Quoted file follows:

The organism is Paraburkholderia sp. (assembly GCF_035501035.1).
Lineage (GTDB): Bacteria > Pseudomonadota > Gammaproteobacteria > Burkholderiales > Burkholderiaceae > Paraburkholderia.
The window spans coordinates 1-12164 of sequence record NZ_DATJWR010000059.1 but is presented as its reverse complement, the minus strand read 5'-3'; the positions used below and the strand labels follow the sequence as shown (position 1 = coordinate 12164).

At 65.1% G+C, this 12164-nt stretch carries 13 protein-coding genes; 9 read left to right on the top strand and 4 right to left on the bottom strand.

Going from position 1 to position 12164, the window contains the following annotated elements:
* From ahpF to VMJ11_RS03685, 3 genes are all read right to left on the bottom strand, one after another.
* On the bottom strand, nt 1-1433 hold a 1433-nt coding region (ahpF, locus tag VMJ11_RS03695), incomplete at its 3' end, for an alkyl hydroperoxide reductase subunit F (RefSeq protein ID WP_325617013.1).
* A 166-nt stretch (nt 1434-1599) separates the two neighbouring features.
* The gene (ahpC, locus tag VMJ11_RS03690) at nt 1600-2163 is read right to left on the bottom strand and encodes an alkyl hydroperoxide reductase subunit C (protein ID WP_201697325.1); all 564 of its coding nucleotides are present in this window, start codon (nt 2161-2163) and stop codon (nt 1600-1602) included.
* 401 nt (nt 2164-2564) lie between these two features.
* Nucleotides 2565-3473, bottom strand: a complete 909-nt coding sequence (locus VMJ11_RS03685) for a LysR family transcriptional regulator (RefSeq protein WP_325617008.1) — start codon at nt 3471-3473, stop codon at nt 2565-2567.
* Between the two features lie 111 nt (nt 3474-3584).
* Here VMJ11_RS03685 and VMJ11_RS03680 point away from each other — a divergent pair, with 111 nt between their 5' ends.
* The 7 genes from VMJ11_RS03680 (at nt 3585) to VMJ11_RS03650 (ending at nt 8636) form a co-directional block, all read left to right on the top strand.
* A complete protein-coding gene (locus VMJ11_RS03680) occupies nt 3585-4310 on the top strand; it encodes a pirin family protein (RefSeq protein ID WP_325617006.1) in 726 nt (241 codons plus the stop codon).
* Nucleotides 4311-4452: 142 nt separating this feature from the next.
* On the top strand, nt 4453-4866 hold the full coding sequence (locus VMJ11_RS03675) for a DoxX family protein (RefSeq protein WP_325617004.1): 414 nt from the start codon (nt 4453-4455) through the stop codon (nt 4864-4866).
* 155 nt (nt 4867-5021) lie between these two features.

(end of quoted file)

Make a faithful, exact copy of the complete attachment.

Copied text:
The organism is Paraburkholderia sp. (assembly GCF_035501035.1).
Lineage (GTDB): Bacteria > Pseudomonadota > Gammaproteobacteria > Burkholderiales > Burkholderiaceae > Paraburkholderia.
The window spans coordinates 1-12164 of sequence record NZ_DATJWR010000059.1 but is presented as its reverse complement, the minus strand read 5'-3'; the positions used below and the strand labels follow the sequence as shown (position 1 = coordinate 12164).

At 65.1% G+C, this 12164-nt stretch carries 13 protein-coding genes; 9 read left to right on the top strand and 4 right to left on the bottom strand.

Going from position 1 to position 12164, the window contains the following annotated elements:
* From ahpF to VMJ11_RS03685, 3 genes are all read right to left on the bottom strand, one after another.
* On the bottom strand, nt 1-1433 hold a 1433-nt coding region (ahpF, locus tag VMJ11_RS03695), incomplete at its 3' end, for an alkyl hydroperoxide reductase subunit F (RefSeq protein ID WP_325617013.1).
* A 166-nt stretch (nt 1434-1599) separates the two neighbouring features.
* The gene (ahpC, locus tag VMJ11_RS03690) at nt 1600-2163 is read right to left on the bottom strand and encodes an alkyl hydroperoxide reductase subunit C (protein ID WP_201697325.1); all 564 of its coding nucleotides are present in this window, start codon (nt 2161-2163) and stop codon (nt 1600-1602) included.
* 401 nt (nt 2164-2564) lie between these two features.
* Nucleotides 2565-3473, bottom strand: a complete 909-nt coding sequence (locus VMJ11_RS03685) for a LysR family transcriptional regulator (RefSeq protein WP_325617008.1) — start codon at nt 3471-3473, stop codon at nt 2565-2567.
* Between the two features lie 111 nt (nt 3474-3584).
* Here VMJ11_RS03685 and VMJ11_RS03680 point away from each other — a divergent pair, with 111 nt between their 5' ends.
* The 7 genes from VMJ11_RS03680 (at nt 3585) to VMJ11_RS03650 (ending at nt 8636) form a co-directional block, all read left to right on the top strand.
* A complete protein-coding gene (locus VMJ11_RS03680) occupies nt 3585-4310 on the top strand; it encodes a pirin family protein (RefSeq protein ID WP_325617006.1) in 726 nt (241 codons plus the stop codon).
* Nucleotides 4311-4452: 142 nt separating this feature from the next.
* On the top strand, nt 4453-4866 hold the full coding sequence (locus VMJ11_RS03675) for a DoxX family protein (RefSeq protein WP_325617004.1): 414 nt from the start codon (nt 4453-4455) through the stop codon (nt 4864-4866).
* 155 nt (nt 4867-5021) lie between these two features.